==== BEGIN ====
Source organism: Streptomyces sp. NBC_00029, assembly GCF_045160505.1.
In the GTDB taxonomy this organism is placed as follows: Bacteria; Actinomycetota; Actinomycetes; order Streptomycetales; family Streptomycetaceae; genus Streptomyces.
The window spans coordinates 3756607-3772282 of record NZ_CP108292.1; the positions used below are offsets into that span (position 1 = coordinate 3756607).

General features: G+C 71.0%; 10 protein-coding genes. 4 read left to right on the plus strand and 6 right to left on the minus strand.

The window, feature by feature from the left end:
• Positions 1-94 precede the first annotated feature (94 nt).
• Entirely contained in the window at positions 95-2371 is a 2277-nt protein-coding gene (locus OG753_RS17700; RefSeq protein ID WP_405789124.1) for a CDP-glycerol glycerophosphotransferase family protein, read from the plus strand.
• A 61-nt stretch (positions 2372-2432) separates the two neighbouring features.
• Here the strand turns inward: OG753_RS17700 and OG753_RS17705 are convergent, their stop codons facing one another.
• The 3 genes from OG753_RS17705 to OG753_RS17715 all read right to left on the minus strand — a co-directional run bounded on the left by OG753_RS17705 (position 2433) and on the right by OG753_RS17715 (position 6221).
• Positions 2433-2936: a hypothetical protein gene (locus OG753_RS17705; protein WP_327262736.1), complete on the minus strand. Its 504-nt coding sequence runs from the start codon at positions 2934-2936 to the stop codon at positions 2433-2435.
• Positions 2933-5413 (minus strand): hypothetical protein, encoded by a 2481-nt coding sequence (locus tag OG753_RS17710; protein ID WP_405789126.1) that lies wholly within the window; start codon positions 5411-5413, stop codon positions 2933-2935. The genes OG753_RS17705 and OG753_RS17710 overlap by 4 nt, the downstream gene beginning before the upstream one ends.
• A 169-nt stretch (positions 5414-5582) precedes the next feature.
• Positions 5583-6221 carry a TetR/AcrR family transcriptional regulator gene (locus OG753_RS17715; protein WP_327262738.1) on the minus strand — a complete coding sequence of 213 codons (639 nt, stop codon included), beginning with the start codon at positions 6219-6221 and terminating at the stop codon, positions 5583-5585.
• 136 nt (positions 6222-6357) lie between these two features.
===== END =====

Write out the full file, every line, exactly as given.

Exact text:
Source organism: Streptomyces sp. NBC_00029, assembly GCF_045160505.1.
In the GTDB taxonomy this organism is placed as follows: Bacteria; Actinomycetota; Actinomycetes; order Streptomycetales; family Streptomycetaceae; genus Streptomyces.
The window spans coordinates 3756607-3772282 of record NZ_CP108292.1; the positions used below are offsets into that span (position 1 = coordinate 3756607).

General features: G+C 71.0%; 10 protein-coding genes. 4 read left to right on the plus strand and 6 right to left on the minus strand.

The window, feature by feature from the left end:
• Positions 1-94 precede the first annotated feature (94 nt).
• Entirely contained in the window at positions 95-2371 is a 2277-nt protein-coding gene (locus OG753_RS17700; RefSeq protein ID WP_405789124.1) for a CDP-glycerol glycerophosphotransferase family protein, read from the plus strand.
• A 61-nt stretch (positions 2372-2432) separates the two neighbouring features.
• Here the strand turns inward: OG753_RS17700 and OG753_RS17705 are convergent, their stop codons facing one another.
• The 3 genes from OG753_RS17705 to OG753_RS17715 all read right to left on the minus strand — a co-directional run bounded on the left by OG753_RS17705 (position 2433) and on the right by OG753_RS17715 (position 6221).
• Positions 2433-2936: a hypothetical protein gene (locus OG753_RS17705; protein WP_327262736.1), complete on the minus strand. Its 504-nt coding sequence runs from the start codon at positions 2934-2936 to the stop codon at positions 2433-2435.
• Positions 2933-5413 (minus strand): hypothetical protein, encoded by a 2481-nt coding sequence (locus tag OG753_RS17710; protein ID WP_405789126.1) that lies wholly within the window; start codon positions 5411-5413, stop codon positions 2933-2935. The genes OG753_RS17705 and OG753_RS17710 overlap by 4 nt, the downstream gene beginning before the upstream one ends.
• A 169-nt stretch (positions 5414-5582) precedes the next feature.
• Positions 5583-6221 carry a TetR/AcrR family transcriptional regulator gene (locus OG753_RS17715; protein WP_327262738.1) on the minus strand — a complete coding sequence of 213 codons (639 nt, stop codon included), beginning with the start codon at positions 6219-6221 and terminating at the stop codon, positions 5583-5585.
• 136 nt (positions 6222-6357) lie between these two features.